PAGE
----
Some additional commentary was added at the kingdom level to support this name, which received a mixed review in the LoAR when approving it for registration:

Although the analogue with Land’s End made on the letter of intent is not really accurate, the name is acceptable.

The distinction is routinely overlooked. For example, when the canton registered its arms in 1990 the acceptance was listed under the name “Lion’s End,” and only corrected sixteen years later. (Indeed as of this writing, the canton’s web site uses the apostrophe in the site’s title and home page, although elsewhere it uses the registered version.)


Azure, a bicorporate lion within a laurel wreath Or. (Returned)

The canton’s initial selection of arms featured a bi-corporate lion, an unusual charge featuring a lion’s head with two bodies attached to it.

It was returned in May 1989 with the note:

Conflict with the arms of John of Northampton, Mayor of London in 1381–­83 (“Azure, a bicorporate lion guardant crowned Or.”). As Crescent has noted, this is a frequently depicted piece of armoury. Indeed, it is almost the “defining instance” for the bicorporate lion in most handbooks.

Although the rules have changed since, at the time the Society’s rules for armory conflict included checking against the arms issued by other jurisdictions, including medieval England.


Sable, a bicorporate lion and on a chief Or, three laurel wreaths sable. 

A revised version of the device was submitted a few months later, and approved in May of 1990 without comment.

An attractive depiction of the arms is provided by canton’s heraldic banner.

The lion is an allusion to the mundane county of Nassau, which has as its armsazure, a lion rampant between seven billets Or,” which is derived from the arms of the European house of Nassau, “azure billetty, a lion rampant Or armed and langued gules.”


Sable, a bicorporate lion and on a chief Or, three laurel wreaths vert. (Error)

Due to a scribal transcription error around that time, the arms listed in the Society’s armorial database differ from the registration in the tincture of the laurel wreaths, which were listed as vert instead of sable. [Edited May 23: the correction was rolled out in today’s database update and it is now listed correctly as three laurel wreaths sable.]

As a result, a number of illustrations of the branch’s arms which were taken from that blazon have been drawn incorrectly, including the version that’s currently shown on the canton’s home page, as well as the East Kingdom wiki and other places.

Following the discovery of this error, the O&A is currently being adjusted to match the original registration.

[Edited June 17: Local oral history holds that the wreaths were changed to green because of a ruling at the time that all laurel wreaths must be vert. However, the lack of commentary in the LoAR which accepted the arms with sable wreaths, and the contemporaneous registration of numerous wreaths of other tinctures, suggests that this is post-facto mythologizing — this really was due to a simple scribal error during data entry.]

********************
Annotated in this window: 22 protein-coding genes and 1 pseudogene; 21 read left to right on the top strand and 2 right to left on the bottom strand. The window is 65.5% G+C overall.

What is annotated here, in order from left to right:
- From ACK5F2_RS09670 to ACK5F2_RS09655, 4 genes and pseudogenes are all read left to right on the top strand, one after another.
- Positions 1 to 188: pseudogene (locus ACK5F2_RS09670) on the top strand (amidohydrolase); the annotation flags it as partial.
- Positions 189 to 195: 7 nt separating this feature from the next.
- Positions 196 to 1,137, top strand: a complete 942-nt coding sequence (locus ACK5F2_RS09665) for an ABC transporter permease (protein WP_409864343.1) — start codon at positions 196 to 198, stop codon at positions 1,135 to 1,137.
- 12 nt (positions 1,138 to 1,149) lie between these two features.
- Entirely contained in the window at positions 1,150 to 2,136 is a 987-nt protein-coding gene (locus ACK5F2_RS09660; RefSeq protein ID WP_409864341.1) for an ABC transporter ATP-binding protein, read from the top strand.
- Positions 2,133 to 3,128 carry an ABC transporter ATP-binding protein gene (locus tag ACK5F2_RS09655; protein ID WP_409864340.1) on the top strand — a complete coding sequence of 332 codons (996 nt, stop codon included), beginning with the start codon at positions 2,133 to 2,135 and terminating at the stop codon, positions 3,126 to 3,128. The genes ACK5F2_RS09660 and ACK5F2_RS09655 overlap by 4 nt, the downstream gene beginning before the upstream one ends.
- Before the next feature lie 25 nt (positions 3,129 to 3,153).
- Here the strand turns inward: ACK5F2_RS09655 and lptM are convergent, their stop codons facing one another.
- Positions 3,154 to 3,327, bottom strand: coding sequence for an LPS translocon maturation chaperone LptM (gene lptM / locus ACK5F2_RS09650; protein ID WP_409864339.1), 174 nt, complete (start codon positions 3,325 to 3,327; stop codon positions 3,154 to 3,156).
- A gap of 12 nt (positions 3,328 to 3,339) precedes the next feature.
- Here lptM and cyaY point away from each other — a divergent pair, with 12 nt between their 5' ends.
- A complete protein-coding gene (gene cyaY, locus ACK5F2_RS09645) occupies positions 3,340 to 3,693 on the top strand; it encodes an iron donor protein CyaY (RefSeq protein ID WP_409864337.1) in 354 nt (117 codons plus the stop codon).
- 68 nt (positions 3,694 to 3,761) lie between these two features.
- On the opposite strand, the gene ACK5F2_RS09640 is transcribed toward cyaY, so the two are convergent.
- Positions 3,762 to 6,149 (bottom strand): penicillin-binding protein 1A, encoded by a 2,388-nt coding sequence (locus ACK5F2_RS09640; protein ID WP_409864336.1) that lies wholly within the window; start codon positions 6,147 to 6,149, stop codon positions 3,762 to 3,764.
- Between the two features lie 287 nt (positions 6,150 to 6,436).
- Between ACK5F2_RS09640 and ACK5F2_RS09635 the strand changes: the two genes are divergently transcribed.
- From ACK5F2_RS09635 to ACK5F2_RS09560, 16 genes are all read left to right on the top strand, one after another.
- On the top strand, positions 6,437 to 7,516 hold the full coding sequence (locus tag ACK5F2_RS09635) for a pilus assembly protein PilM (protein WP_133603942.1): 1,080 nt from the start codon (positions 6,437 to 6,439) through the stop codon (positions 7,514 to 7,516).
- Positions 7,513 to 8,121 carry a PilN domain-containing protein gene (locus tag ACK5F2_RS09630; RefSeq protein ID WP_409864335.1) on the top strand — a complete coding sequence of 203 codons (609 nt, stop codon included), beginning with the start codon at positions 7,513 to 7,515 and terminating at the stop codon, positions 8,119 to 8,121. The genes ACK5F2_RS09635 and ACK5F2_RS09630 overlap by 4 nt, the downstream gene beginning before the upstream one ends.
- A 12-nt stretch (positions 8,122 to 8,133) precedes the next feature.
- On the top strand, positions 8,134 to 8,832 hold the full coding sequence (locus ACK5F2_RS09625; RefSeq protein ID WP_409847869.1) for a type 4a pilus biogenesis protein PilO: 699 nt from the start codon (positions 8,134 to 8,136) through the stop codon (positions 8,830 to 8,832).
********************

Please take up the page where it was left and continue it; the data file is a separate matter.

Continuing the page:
A bicorporate lion atop a billet fesswise Or.

The canton submitted a populace badge in mid-2013, which was registered that November.

It features the same bicorporate lion as in the branch arms, standing on a billet (the heraldic term for a rectangle).

According to Yehuda ben Moshe, canton herald at the time, the initial intention was to register just a fieldless bicorporate lion Or, which members of the populace had already begun using as an informal populace badge. However, this was found to be too similar to another registration, the holder of which declined to grant permission to conflict, and so they looked for something simple that could be added to existing badges and settled on a billet, which is another design element present in the aforementioned arms of Nassau County.


For the curious, the territory of Lions End was previously home to the Canton of Mandan, sometimes spelled Madnan, which was formed in October 1980, had its name registered in January 1983, went defunct in May 1985, and had its name released in a December 1989 purge of defunct East Kingdom branches, according to Lord Richard the Poor’s “A Geographic History of the East Kingdom” and the Society’s armorial records. The name may have been an allusion to “Madnan’s Neck,” a seventeenth-century name for the Great Neck region, derived from “Menhaden-Ock,” its native Mattinecock name, itself a reference to the small Menhaden fish then plentiful in the region.

Court Report, Picnic in the Ruins

On the 29th of April, their excellencies Østgarðr held court at the Crown Province’s Picnic in the Ruins, under the colonnaded peristyle in the parklands of the Canton of Brokenbridge.

Suder Il Khan and Lada Il Khatun called for those who were attending their first, second, or third event to come forward, and presented them each with a gift of candles in the province’s livery colors, reminding those assembled that these gentles represent the future of our society, and the newcomers were heartily cheered by the populace.

A foreign visitor was welcomed into court, Lady Heloise from the Barony of Southron Gaard in the far-off Kingdom of Lochac. She presented a letter from her Baron and Baroness sending greetings to their excellencies, and requesting safe passage and hospitality for Lady Heloise as she traveled through our lands, promising to do likewise for any of Østgarðr that might journey unto their region. Il Khan bade her welcome and offered the assistance of the province in ensuring her stay here would be pleasant.

Their excellencies expressed their satisfaction with the day’s gathering and thanked those who had made it possible.

There being no other business before their excellencies, court was adjourned.